By Brianne Dela Cruz
In environmentalism, rewilding is an ecological restoration technique that aims to mitigate climate change by increasing biodiversity and reintroducing lost species to their native environment.
I believe this conservation technique can also be applied to humans to restore a healthy relationship with the natural world and to help us heal from the stresses of modern life.
Rewilding for humans is the process of reintegrating ourselves into nature and getting back to our roots. It’s a process of undoing unhealthy modern conditioning in order to unearth a truer, wilder, more holistic way of life that views ourselves as part of nature.
Venturing into new landscapes prompts us to use our human-animal instincts to navigate, learn, and connect. Rewilding through travel gives us more opportunities to discover the interconnectedness of all life on earth.
With our fast-paced and overstimulated world, I see a great need for us to slow down and reconnect with nature. Here are 5 ways to rewild yourself during travel.
1. Explore Through the Seasons
The more opportunities we create to observe the small shifts in nature through the seasons the more we’ll connect with our natural selves. Seek out slower and longer vacations that allow you to linger in your destination long enough to experience the subtle changes.
Explore a natural destination when the last frosts of winter blend into the first blooms of spring. Extend your stay to immerse yourself into the land when geese begin their migration south and herald the onset of autumn.
Get to know the harshness and gentleness of nature’s seasons within each landscape you visit.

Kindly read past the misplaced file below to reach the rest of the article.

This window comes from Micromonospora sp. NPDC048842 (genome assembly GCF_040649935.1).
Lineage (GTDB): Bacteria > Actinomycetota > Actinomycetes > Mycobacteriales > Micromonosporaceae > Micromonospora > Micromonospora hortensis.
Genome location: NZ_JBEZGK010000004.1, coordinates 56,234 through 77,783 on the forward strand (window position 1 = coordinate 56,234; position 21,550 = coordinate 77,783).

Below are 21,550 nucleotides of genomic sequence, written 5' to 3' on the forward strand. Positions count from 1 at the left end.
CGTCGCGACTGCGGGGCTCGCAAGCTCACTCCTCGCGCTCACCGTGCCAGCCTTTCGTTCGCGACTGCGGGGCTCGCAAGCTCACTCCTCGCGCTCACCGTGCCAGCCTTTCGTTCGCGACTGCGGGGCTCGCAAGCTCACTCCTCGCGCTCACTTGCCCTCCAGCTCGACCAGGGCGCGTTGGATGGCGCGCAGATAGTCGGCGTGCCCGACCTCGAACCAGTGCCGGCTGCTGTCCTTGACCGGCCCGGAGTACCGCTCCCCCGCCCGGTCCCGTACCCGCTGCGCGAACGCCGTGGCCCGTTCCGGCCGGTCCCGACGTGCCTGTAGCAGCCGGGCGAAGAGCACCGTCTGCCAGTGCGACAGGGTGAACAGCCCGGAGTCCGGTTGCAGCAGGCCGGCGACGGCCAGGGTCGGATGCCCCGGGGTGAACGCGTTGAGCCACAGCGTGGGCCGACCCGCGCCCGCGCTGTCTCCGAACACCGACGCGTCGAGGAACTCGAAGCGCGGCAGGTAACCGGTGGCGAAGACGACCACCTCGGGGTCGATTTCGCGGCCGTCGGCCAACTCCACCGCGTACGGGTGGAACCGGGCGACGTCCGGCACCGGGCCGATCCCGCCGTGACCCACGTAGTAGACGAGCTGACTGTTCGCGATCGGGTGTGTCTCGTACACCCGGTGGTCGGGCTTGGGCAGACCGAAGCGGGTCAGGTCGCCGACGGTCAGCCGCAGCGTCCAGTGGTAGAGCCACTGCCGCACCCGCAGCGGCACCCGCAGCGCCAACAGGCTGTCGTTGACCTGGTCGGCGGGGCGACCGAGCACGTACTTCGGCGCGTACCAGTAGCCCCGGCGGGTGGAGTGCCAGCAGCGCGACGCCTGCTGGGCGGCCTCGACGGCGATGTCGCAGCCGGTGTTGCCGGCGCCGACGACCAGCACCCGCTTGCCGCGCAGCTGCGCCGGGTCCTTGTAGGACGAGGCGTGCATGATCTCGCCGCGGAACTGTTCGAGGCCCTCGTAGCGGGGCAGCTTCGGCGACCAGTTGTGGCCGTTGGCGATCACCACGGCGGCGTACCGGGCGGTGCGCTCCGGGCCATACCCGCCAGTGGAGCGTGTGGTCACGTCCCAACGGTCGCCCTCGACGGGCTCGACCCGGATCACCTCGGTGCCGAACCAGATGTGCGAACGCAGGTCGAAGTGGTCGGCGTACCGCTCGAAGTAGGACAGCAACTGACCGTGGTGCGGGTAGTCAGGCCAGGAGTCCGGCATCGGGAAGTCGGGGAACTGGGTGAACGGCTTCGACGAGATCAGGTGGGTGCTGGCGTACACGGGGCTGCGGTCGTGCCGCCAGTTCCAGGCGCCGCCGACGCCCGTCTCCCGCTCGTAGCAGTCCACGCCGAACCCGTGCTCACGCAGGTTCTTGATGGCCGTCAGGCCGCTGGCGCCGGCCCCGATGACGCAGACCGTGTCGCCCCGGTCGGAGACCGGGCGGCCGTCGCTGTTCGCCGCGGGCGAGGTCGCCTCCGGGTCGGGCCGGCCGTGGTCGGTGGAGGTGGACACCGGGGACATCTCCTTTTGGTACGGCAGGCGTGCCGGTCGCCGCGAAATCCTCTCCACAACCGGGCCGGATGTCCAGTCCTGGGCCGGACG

2. Venture on an Expedition
Expeditions are extended travelling experiences into nature’s wildest terrain. They require significant research and preparation and often challenge us in many ways.
Whether they be cross-country hiking pilgrimages, explorations into remote lands, or month-long river expeditions, they give us the chance to deeply immerse ourselves in nature.
Endeavours like this give us the opportunity to unlearn, relearn, and establish completely new ways of seeing, being, thinking and doing.
Expeditions reveal to us the vastness of the earth, the endurance of water, the wisdom of animals, the nature of the sun, and through it all the spirit of our wild selves.
3. Discover the Local Flora & Fauna
Connecting to native flora and fauna helps us discover the energy and history of a landscape. Both animals and plants are highly intelligent beings that adapt to their environment in remarkable ways.
Instead of taking a historical tour in the city, grab an identification field guide and hit the local trails to learn the natural history of your destination.
4. Celebrate the Solstice & Equinox
The solstice and equinox days mark important seasonal transitions in nature. Many cultures have honoured these astrological events for millennia.
Ancient pyramids in Egypt, Mexico, Malaysia and other countries were built to align with the sun to mark these auspicious days.
Stonehenge and Machu Picchu also reflect an acknowledgement of such events. Connect to nature in a new way by exploring the solstice and equinox days as well as the cultures rooted in the ancient remembrance of nature’s patterns.
5. Slow Down + Go Analog
A central part of rewilding is decreasing stimuli and distractions from our digital world. Relax your nervous system on your journey by allotting a longer amount of time to settle into your destination and by going analog.
Ditch the apps and use a paper map while reading the natural features of the land. Turn off the phone and use an analog watch while you track the shadows from the sun. Skip a jam-packed agenda to allow time to absorb the stillness.
Brianne Dela Cruz is a master gardener, wild forager, campfire foodie, and acclaimed writer and photographer. From her home in Salt Lake City, she teaches online gardening and foraging courses for modern folks as well as hosts seasonal community gatherings. Brianne’s blog and online school, Gather & Grow, is a community of folks exploring the intersection between nature and personal growth by discovering ways to slow down and rewild. Visit her at gatherandgrow.com.